This stage was identical to the previous test stages, and confirmed that counterconditioning led to loss of cocaine-CPP (Experiments 1 and 3) or LiCl-CPA (Experiment 4).
Reinstatement (relapse) Test (day 18; days 26 and 40 in Experiment 1b)
On this day, all mice received a prime administration, half of the conditioning dose (Mueller and Stewart, 2000) of cocaine (7.5 mg/kg, Experiments 1–3) or LiCl (75 mg/kg, Experiment 4) immediately before a 30-min test session with free access to both compartments. This test is considered to model relapse to cocaine seeking (Mueller and Stewart, 2000; Itzhak and Martin, 2002). A pilot experiment indicated that cocaine-prime administration, but not saline-prime administration, reinstates cocaine-CPP 48 h after aversive counterconditioning (Supplementary Figure S1). Relapse to cocaine-CPP was defined as an increase in the percentage of time spent in the drug-paired compartment during the Reinstatement Test, as compared with the Place Preference Test 2 (Experiments 1–3). In Experiment 4, a decrease in the percentage of time spent in the drug-paired compartment indicated reinstatement of avoidance from the LiCl-associated compartment (Parker and Mcdonald, 2000).
After completing a Baseline Test, mice underwent cocaine-place conditioning, and expression of CPP was confirmed by Place Preference Test 1. Mice were then divided into two groups: a Retrieval group, which underwent memory retrieval, and a control, No Retrieval group, which received handling. One hour later, all mice underwent counterconditioning with LiCl, and abolition of cocaine-CPP was confirmed by Place Preference Test 2 on the following day. The next day, all mice underwent a Reinstatement Test.
This experiment was similar to Experiment 1a, except that mice underwent a Reinstatement Test 14 and 28 days after the last place counterconditioning session (which translates to 19 and 33 days after the last cocaine-conditioning session).
This experiment was similar to Experiment 1a, except that in the second phase, mice were not placed in the apparatus after LiCl/vehicle administration, but were instead returned to their home cages.
This experiment was similar to Experiment 1a, except that the counterconditioning sessions were conducted 5 h after the memory retrieval session.
This experiment was similar to Experiment 1a, except that the counterconditioning sessions were conducted 1 h before (rather than after) the memory retrieval session.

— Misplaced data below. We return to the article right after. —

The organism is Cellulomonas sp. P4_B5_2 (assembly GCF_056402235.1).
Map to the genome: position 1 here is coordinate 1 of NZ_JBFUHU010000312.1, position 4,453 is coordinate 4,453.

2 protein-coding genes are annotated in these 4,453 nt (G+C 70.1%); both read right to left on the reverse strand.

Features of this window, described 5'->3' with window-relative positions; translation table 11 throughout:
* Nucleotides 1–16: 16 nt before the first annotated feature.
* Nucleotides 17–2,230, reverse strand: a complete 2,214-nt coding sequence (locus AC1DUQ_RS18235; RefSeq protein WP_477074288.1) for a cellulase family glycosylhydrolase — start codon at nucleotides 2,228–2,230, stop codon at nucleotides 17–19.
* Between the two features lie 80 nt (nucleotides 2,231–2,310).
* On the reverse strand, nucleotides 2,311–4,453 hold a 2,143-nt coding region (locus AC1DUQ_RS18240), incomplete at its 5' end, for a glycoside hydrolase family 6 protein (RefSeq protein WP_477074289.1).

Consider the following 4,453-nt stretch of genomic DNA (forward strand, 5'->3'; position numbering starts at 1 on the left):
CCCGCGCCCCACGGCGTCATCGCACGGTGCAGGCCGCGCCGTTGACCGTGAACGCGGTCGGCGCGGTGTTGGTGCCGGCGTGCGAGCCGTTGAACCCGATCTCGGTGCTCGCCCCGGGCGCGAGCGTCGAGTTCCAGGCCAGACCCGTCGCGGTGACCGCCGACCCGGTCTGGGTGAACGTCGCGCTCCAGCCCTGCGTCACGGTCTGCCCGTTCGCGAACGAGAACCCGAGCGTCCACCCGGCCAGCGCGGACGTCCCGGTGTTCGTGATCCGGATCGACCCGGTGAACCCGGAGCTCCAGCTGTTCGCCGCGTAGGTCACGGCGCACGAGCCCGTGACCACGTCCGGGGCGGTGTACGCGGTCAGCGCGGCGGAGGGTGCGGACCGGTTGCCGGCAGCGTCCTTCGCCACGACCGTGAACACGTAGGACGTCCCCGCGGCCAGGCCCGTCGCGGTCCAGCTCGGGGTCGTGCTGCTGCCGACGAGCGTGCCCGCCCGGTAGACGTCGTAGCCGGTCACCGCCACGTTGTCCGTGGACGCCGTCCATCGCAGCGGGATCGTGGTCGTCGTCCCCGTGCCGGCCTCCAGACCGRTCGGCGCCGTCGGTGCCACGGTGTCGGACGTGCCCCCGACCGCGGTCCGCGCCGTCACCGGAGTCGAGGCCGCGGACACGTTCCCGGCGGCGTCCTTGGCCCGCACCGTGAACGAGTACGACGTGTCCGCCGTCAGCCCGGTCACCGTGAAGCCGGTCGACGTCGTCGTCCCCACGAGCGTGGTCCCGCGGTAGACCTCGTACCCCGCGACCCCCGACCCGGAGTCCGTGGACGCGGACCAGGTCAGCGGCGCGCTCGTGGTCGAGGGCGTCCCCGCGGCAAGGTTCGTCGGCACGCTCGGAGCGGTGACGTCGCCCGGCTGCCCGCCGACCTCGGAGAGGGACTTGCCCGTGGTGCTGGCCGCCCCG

This experiment was similar to Experiment 1a, except that mice first underwent LiCl-place conditioning, and during the second phase of the experiment received place counterconditioning with cocaine 1 h after memory retrieval.
Place preference was indexed by percentage of time spent in the drug-associated compartment (time spent in the drug-associated compartment × 100/total test time). Expression of CPP (CPA in Experiment 4) was confirmed by paired t-test comparing preference in the Baseline (pre-conditioning) and Place Preference Test 1 (post-conditioning). Place preference data after counterconditioning (LiCl treatment in Experiment 2) were analyzed by a mixed-model ANOVA, with a between-subject factor of Group (Retrieval, No Retrieval) and a repeated measures factor of Test (Place Preference Test 2, Reinstatement Test(s)). ANOVA was followed by Student–Newman–Keuls test where indicated. Data from mice that did not show place preference/aversion in Place Preference Test 1 were excluded from the analysis (One mouse in Experiment 1a, two mice in Experiments 2 and 3a; three mice in Experiments 3b and 4).
Experiments 1a and 1b: Aversive Counterconditioning During Memory Reconsolidation Leads to a Long-Lasting Prevention of Relapse to Cocaine Seeking
First, we assessed the capacity of counterconditioning given after retrieval of cocaine-associated memories (ie, during reconsolidation) to prevent relapse to cocaine seeking, using the CPP paradigm. This paradigm has been widely used to assess the rewarding properties of drugs (Mucha et al, 1982; Itzhak and Martin, 2002; Cunningham et al, 2006), and to model cue-induced craving and relapse through reinstatement of cocaine-CPP (Mueller and Stewart, 2000; Itzhak and Martin, 2002). Our modified place conditioning procedure consisted of two training phases: a cocaine place conditioning phase followed by an aversive place counterconditioning phase with LiCl, which is commonly used to induce CPA (Martin and Itzhak, 2000; Parker and Mcdonald, 2000). For more details, see Materials and Methods.